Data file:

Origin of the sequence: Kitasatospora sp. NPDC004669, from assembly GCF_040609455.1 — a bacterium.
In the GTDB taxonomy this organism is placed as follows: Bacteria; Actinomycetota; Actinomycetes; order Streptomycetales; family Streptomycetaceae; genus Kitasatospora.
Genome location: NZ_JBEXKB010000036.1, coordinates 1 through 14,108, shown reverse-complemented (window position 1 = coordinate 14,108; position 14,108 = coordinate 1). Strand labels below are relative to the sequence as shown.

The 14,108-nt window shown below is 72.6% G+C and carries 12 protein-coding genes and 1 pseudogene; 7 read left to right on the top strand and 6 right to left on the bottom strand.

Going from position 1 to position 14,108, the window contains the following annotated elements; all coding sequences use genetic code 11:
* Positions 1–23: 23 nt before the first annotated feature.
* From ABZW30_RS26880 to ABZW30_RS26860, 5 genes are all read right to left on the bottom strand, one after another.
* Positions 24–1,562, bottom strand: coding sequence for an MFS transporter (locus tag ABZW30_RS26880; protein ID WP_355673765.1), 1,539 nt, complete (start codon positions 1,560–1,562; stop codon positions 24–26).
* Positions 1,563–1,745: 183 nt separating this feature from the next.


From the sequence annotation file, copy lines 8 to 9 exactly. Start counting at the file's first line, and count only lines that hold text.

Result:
* Positions 24–1,562, bottom strand: coding sequence for an MFS transporter (locus tag ABZW30_RS26880; protein ID WP_355673765.1), 1,539 nt, complete (start codon positions 1,560–1,562; stop codon positions 24–26).
* Positions 1,563–1,745: 183 nt separating this feature from the next.